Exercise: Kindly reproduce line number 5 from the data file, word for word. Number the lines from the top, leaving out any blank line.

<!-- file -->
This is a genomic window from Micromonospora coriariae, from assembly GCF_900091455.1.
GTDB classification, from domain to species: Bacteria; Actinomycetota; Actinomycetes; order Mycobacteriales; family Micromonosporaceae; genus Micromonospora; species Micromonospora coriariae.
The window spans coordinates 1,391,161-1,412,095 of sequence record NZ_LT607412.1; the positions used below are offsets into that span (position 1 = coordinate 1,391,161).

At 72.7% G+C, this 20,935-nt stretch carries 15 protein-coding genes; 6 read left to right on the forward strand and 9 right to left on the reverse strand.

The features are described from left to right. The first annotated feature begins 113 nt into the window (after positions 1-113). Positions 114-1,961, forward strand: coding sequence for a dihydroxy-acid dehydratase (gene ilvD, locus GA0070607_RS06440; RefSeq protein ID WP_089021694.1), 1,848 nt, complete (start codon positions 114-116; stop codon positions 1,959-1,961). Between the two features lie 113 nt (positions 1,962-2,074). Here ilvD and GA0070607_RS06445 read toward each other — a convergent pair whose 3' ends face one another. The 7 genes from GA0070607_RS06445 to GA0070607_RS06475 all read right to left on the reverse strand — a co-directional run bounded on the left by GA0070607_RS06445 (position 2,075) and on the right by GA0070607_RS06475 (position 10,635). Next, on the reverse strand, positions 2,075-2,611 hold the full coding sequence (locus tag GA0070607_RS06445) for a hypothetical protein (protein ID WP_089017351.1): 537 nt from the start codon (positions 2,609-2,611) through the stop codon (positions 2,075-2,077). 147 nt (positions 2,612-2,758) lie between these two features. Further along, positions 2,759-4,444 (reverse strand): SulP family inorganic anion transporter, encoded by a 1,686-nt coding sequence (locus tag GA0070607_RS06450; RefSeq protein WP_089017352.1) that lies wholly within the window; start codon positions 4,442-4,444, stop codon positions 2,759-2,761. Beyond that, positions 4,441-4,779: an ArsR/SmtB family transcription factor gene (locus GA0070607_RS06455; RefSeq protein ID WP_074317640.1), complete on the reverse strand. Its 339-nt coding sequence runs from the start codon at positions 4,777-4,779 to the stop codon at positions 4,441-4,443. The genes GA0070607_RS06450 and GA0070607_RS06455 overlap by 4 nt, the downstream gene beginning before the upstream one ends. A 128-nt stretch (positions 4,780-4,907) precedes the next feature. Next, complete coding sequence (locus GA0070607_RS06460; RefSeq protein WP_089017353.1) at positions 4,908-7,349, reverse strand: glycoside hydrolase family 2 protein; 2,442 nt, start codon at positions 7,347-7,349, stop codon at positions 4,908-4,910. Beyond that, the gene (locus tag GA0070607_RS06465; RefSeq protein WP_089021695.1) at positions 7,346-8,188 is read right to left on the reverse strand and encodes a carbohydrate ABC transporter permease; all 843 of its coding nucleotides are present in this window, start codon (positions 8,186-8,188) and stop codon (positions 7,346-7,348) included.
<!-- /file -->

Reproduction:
The features are described from left to right. The first annotated feature begins 113 nt into the window (after positions 1-113). Positions 114-1,961, forward strand: coding sequence for a dihydroxy-acid dehydratase (gene ilvD, locus GA0070607_RS06440; RefSeq protein ID WP_089021694.1), 1,848 nt, complete (start codon positions 114-116; stop codon positions 1,959-1,961). Between the two features lie 113 nt (positions 1,962-2,074). Here ilvD and GA0070607_RS06445 read toward each other — a convergent pair whose 3' ends face one another. The 7 genes from GA0070607_RS06445 to GA0070607_RS06475 all read right to left on the reverse strand — a co-directional run bounded on the left by GA0070607_RS06445 (position 2,075) and on the right by GA0070607_RS06475 (position 10,635). Next, on the reverse strand, positions 2,075-2,611 hold the full coding sequence (locus tag GA0070607_RS06445) for a hypothetical protein (protein ID WP_089017351.1): 537 nt from the start codon (positions 2,609-2,611) through the stop codon (positions 2,075-2,077). 147 nt (positions 2,612-2,758) lie between these two features. Further along, positions 2,759-4,444 (reverse strand): SulP family inorganic anion transporter, encoded by a 1,686-nt coding sequence (locus tag GA0070607_RS06450; RefSeq protein WP_089017352.1) that lies wholly within the window; start codon positions 4,442-4,444, stop codon positions 2,759-2,761. Beyond that, positions 4,441-4,779: an ArsR/SmtB family transcription factor gene (locus GA0070607_RS06455; RefSeq protein ID WP_074317640.1), complete on the reverse strand. Its 339-nt coding sequence runs from the start codon at positions 4,777-4,779 to the stop codon at positions 4,441-4,443. The genes GA0070607_RS06450 and GA0070607_RS06455 overlap by 4 nt, the downstream gene beginning before the upstream one ends. A 128-nt stretch (positions 4,780-4,907) precedes the next feature. Next, complete coding sequence (locus GA0070607_RS06460; RefSeq protein WP_089017353.1) at positions 4,908-7,349, reverse strand: glycoside hydrolase family 2 protein; 2,442 nt, start codon at positions 7,347-7,349, stop codon at positions 4,908-4,910. Beyond that, the gene (locus tag GA0070607_RS06465; RefSeq protein WP_089021695.1) at positions 7,346-8,188 is read right to left on the reverse strand and encodes a carbohydrate ABC transporter permease; all 843 of its coding nucleotides are present in this window, start codon (positions 8,186-8,188) and stop codon (positions 7,346-7,348) included.